ISPs battle EU child pornography filter laws
Filtering at network level just pushes hardcore users underground, say ISPs
ISPs are battling proposals by officials in Brussels that would force them to block access to child pornography, arguing that such systems only hide the problem.
The European Commission has drafted new laws that will be voted on by the European Parliament next month. The technical solutions envisaged are broadly based on arrangements in the UK, where all major ISPs block access to child abuse websites named on a list maintained by the Internet Watch Foundation (IWF).
Although voluntary, the British system is not without controversy, and EuroISPA, the European ISP trade association, is lobbying MEPs to reject the move to enforce it across the bloc.
If the laws are passed as proposed, the UK government will get powers to force the small ISPs who do not use the IWF blocklist – who serve less than 2 per cent of British internet users – to fall into line. Last year the Home Office abandoned a pledge to enforce 100 per cent compliance, however.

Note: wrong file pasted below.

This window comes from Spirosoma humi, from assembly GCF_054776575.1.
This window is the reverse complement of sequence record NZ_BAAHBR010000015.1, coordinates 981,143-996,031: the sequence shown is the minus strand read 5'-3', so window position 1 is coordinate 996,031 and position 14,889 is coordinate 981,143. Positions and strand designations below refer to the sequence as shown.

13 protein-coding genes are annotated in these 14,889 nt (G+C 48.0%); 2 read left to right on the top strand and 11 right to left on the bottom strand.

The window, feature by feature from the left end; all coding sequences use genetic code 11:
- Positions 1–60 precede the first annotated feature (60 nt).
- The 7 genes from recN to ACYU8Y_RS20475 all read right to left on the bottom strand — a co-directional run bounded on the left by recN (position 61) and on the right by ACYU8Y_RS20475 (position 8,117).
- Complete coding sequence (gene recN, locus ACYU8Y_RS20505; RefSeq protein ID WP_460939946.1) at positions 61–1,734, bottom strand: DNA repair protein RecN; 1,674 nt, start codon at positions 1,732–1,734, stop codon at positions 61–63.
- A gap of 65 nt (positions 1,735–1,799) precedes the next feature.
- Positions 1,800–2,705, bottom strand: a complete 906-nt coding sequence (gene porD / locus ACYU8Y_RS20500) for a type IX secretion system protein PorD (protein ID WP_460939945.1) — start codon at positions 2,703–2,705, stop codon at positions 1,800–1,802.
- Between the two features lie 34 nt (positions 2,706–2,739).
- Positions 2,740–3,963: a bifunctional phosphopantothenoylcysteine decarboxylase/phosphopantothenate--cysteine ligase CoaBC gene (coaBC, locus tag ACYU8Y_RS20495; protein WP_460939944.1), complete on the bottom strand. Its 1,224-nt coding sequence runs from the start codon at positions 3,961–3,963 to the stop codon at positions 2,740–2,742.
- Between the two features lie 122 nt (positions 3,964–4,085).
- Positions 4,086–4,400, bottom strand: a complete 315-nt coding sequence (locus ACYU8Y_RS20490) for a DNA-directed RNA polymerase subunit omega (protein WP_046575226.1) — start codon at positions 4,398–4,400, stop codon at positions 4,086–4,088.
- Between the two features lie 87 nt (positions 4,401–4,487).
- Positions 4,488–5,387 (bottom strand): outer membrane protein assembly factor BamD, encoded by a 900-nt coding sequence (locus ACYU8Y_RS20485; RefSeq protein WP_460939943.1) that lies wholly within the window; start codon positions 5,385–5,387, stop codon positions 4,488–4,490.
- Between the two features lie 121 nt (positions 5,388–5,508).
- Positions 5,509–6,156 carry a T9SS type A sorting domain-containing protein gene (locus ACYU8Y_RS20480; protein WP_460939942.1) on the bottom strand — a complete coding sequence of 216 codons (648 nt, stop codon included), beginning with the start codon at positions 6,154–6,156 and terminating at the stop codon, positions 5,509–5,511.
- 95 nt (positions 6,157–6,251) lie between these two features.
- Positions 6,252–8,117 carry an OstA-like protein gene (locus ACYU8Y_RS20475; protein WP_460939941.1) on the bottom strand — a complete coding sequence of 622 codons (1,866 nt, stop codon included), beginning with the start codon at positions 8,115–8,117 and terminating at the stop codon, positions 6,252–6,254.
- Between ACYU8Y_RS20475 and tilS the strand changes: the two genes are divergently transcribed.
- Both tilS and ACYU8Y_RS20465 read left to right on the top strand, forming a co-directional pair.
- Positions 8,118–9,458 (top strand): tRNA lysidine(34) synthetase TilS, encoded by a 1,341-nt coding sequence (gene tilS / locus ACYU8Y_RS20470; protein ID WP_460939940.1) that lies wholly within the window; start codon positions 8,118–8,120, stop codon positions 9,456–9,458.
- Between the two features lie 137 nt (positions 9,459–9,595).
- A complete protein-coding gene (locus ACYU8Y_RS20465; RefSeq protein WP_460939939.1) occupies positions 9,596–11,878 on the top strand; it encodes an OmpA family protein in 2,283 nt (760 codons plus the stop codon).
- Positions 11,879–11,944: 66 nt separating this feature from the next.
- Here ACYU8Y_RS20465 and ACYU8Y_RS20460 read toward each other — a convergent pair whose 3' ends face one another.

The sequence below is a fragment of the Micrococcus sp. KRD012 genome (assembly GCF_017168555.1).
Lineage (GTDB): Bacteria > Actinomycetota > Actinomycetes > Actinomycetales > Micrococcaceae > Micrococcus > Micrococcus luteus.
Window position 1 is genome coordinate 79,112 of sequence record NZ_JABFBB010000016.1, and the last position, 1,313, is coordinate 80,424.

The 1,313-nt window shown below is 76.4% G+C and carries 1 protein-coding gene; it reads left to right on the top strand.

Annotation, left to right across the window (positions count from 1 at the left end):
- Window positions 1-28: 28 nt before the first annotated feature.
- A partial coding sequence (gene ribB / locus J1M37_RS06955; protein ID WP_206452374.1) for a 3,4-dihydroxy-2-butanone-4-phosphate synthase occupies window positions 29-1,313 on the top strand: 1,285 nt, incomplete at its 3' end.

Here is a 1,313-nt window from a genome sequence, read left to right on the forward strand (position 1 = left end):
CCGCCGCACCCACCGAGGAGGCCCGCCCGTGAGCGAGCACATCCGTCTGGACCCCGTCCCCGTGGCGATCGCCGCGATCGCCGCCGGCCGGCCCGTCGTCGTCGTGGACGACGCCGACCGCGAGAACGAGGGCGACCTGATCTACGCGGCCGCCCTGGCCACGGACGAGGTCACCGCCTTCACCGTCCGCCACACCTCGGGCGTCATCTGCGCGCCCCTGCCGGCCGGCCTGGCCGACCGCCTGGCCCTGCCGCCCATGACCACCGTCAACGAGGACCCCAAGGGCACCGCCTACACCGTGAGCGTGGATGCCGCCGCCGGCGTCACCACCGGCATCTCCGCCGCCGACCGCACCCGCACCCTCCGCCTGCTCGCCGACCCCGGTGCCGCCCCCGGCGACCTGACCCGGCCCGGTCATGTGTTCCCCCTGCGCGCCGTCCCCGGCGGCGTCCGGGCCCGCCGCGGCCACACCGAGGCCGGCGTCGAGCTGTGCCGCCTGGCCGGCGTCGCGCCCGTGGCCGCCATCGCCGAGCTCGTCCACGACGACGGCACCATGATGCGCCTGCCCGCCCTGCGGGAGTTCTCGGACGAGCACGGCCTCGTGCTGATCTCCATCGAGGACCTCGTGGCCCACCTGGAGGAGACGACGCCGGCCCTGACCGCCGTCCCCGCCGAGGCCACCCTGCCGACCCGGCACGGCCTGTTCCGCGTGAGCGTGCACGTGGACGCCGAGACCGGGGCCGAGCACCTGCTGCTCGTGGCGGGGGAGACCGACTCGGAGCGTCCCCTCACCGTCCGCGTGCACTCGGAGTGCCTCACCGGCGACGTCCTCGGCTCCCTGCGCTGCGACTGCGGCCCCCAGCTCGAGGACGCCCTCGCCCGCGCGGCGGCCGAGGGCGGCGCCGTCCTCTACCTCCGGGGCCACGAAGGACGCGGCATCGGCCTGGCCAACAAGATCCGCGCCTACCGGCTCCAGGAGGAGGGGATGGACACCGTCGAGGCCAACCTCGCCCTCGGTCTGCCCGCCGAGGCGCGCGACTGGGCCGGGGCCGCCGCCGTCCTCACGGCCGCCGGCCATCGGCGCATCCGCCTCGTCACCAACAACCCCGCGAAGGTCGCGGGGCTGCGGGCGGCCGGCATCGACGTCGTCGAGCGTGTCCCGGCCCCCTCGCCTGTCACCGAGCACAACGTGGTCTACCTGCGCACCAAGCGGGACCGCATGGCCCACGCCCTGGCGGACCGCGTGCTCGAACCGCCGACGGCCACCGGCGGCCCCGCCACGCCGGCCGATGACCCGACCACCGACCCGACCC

ISPs have long held that censorship at network level does not tackle either the producers of child pornography, or its hardcore consumers – who can easily circumvent the technical restrictions. Only removal at the source – the hosting provider – really addresses the problem, they argue.
Malcolm Hutty, the President of EuroISPA, said: "In order to make the Directive on child sexual exploitation as strong as possible, emphasis must be placed on making swift notice and takedown of child sexual abuse material focused and effective.
"Blocking, as an inefficient measure, should be avoided. Law enforcement authorities' procedures for rapid communication to internet hosting providers of such illegal material must be reviewed and bottlenecks eliminated."
Charities have however argued that filtering reduces the risk of abuse by preventing internet users from being accidentally exposed to child pornography.
Front-line law enforcement agencies such as the Child Exploitation and Online Protection Centre (CEOP) have in recent years diverted their focus from websites to peer-to-peer networks, which would not be affected by universal web filtering. ®
Sponsored: Protecting mobile certificates